How Merck Saved $1.5 Billion Paying Itself for Drug Patents
Partnership With British Bank Moved Liabilities Offshore; Alarmed U.S. Cracks Down
Those are the Wall Street Journal headlines, and they certainly seem terrible for the folks from Whitehouse Station, New Jersey.
Here are the details:
Thirteen years ago, Merck set up a subsidiary with an address in tax-friendly Bermuda, in partnership with a British bank. Merck quietly transferred patents underlying the blockbuster drugs to the new subsidiary, according to documents and people familiar with the transaction. Merck then paid the subsidiary for use of the patents.
The arrangement in effect allowed some of the profits to disappear into a kind of Bermuda triangle between different tax jurisdictions. The setup helped Merck slash $1.5 billion off its federal tax bills over roughly the next 10 years.
Sounds bad, huh?
Actually, I’d bet the ranks of companies that engage in same kind of offshore asset-shuffling tax-minimization that the Merck guys used include nearly every member of Fortune 500, and a few others too boot.
But instead of taking that bet, I’d suggest asking Sam E. Antar, the former Chief Financial Officer of one of the all-time great accounting scams—Crazy Eddie.
Sam is a self-described “reformed criminal” who now has a web site (http://whitecollarfraud.com) designed to offer guidance on how to “Protect Yourself against White Collar Crime.”
I know this because Sam posted a comment on this blog recently. (See "Tom Joad's Truck.") It had been about twenty years since I'd heard anything about Sam, which was back when Crazy Eddie was the hottest retailer on Wall Street and before the fraud was discovered.
In those pre-Eddie-Antar's-flight-to-Israel-days, Wall Street’s Finest had been rightly skeptical of Crazy Eddie at first blush, but the company kept blowing out earnings after earnings, which eventually created the kind of momentum that causes suspended disbelief among rational people—so much so that Crazy Eddie himself was the featured luncheon speaker at a giant retailing conference here in Manhattan, hosted by one of Wall Street's Finest.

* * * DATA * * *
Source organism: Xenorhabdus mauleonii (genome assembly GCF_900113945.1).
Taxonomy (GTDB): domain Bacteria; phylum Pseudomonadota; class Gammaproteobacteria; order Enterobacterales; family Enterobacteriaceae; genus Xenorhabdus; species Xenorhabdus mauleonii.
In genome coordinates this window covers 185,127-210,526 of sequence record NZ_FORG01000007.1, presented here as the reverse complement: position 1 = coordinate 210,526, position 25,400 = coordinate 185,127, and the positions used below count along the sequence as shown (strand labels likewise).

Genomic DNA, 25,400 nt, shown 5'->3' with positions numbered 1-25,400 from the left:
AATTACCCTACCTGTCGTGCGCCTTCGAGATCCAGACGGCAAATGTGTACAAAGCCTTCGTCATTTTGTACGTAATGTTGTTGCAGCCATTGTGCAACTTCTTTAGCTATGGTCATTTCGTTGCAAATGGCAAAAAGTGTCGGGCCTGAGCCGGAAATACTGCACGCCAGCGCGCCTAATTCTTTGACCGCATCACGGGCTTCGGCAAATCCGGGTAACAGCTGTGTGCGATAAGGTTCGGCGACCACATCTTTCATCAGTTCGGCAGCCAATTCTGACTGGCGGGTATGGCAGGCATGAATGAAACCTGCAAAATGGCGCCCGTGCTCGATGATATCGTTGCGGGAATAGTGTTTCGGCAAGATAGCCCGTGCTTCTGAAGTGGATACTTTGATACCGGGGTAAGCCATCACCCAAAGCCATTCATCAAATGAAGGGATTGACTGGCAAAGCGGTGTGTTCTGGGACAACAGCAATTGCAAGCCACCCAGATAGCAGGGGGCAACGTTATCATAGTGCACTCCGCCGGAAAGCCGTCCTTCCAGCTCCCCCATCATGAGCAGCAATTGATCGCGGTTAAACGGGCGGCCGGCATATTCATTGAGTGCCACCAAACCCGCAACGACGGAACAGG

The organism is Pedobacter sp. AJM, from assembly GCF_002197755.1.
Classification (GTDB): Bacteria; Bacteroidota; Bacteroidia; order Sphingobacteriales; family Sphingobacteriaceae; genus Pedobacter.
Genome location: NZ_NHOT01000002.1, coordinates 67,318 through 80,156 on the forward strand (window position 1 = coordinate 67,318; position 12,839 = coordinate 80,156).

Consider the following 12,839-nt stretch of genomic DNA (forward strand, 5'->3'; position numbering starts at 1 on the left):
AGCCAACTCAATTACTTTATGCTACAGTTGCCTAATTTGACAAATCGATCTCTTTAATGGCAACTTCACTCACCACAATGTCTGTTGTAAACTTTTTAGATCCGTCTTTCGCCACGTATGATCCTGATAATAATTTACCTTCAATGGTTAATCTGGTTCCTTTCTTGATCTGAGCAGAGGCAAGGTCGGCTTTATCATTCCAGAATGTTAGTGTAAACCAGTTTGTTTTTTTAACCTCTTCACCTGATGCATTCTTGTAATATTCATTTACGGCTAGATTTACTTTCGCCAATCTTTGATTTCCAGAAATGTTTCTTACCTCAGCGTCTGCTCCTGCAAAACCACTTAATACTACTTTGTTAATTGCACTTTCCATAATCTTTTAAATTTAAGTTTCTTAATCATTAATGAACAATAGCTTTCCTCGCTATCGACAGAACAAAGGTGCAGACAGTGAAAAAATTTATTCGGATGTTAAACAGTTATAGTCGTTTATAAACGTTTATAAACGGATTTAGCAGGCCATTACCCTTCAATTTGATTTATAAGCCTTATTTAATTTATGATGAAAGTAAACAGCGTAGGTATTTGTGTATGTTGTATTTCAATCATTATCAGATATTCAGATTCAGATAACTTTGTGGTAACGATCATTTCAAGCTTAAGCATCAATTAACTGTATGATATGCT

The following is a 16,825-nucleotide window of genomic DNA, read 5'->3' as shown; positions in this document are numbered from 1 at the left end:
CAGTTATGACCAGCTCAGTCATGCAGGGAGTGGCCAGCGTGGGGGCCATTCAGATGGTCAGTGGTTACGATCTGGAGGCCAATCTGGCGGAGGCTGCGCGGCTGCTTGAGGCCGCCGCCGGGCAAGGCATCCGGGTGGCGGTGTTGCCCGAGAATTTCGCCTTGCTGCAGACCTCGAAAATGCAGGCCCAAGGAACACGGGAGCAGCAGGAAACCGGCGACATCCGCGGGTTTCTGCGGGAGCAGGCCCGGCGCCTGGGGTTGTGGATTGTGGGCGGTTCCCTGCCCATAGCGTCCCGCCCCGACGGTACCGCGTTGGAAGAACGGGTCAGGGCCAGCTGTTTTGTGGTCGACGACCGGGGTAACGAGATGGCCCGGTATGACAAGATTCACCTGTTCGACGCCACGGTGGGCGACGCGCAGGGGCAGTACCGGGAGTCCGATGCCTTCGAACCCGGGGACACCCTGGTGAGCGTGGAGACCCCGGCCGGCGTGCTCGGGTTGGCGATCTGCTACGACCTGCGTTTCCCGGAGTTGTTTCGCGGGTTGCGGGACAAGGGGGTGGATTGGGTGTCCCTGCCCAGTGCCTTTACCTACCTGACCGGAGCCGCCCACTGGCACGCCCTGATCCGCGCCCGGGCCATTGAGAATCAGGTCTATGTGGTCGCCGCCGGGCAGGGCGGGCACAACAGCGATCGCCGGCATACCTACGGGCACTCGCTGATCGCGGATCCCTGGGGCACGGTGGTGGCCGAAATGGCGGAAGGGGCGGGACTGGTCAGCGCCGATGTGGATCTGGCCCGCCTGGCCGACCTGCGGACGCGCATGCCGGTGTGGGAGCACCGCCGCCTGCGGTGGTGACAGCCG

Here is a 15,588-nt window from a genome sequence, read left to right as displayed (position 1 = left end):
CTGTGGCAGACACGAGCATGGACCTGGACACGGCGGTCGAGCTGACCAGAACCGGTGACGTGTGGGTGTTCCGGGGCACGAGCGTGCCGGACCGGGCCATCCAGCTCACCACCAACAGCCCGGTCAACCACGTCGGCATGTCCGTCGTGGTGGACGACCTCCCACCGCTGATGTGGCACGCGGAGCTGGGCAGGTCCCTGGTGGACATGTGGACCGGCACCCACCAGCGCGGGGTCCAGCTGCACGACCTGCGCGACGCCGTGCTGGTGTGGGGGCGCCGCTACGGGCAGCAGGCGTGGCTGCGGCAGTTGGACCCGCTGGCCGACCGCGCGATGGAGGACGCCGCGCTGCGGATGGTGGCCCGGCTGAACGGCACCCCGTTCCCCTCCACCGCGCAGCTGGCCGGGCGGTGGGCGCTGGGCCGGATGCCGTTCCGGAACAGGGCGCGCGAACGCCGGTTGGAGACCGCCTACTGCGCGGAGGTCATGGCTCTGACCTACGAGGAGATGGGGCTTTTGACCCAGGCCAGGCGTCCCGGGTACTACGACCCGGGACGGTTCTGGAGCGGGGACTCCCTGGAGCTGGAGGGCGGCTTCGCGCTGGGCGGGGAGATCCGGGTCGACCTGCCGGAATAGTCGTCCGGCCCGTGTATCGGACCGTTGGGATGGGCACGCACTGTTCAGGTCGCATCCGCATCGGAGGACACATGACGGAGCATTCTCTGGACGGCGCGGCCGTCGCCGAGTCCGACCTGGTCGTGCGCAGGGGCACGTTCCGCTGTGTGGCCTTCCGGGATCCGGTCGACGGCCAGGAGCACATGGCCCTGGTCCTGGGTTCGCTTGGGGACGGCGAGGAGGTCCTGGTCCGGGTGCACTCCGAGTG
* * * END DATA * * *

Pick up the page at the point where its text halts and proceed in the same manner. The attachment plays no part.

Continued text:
The presentation started with an emotional introduction by Jerry Carroll, the pitchman whose radio and TV commercials (“His prices are insane!”) made Crazy Eddie famous. Carroll introduced Eddie, they hugged, and then Eddie began a fast-talking pitch for the company to a ballroom filled with enthralled money managers and jealous competitors.
During the question and answer session, somebody asked Sammy, the CFO, what the company did to keep its tax rate lower than other retailers. This is, usually, a softball question that triggers, usually, a bland and highly generic sort of answer about how ‘we work hard to minimize taxes in a variety of ways…yadda yadda yadda.’ Usually.
But Sam didn’t yadda yadda yadda.
Instead, he launched into chapter and verse about how they registered trade names in low-tax jurisdictions and also, if I remember correctly, something about running products through low-tax jurisdictions in the same sort of way Merck apparently did with its drugs.
I don’t recall all the details, but I vividly remember sitting at a lunch table with the folks at Toys “R” Us, who immediately began making eye contact, shaking their heads and rolling their eyes at each other.
I whispered to the Toys “R” Us guy sitting next to me, “I take it you guys do that too?”
He said, “Yeah, but we don’t talk about it!”
That was twenty years ago. So I have to ask this: why did it take the U.S. so long to get “alarmed” at this kind of stuff?
Sam, you got any ideas?
I Am Not Making This Up
© 2006 Jeff Matthews
The content contained in this blog represents the opinions of Mr. Matthews. Mr. Matthews also acts as an advisor and clients advised by Mr. Matthews may hold either long or short positions in securities of various companies discussed in the blog based upon Mr. Matthews' recommendations. This commentary in no way constitutes a solicitation of business or investment advice. It is intended solely for the entertainment of the reader, and the author.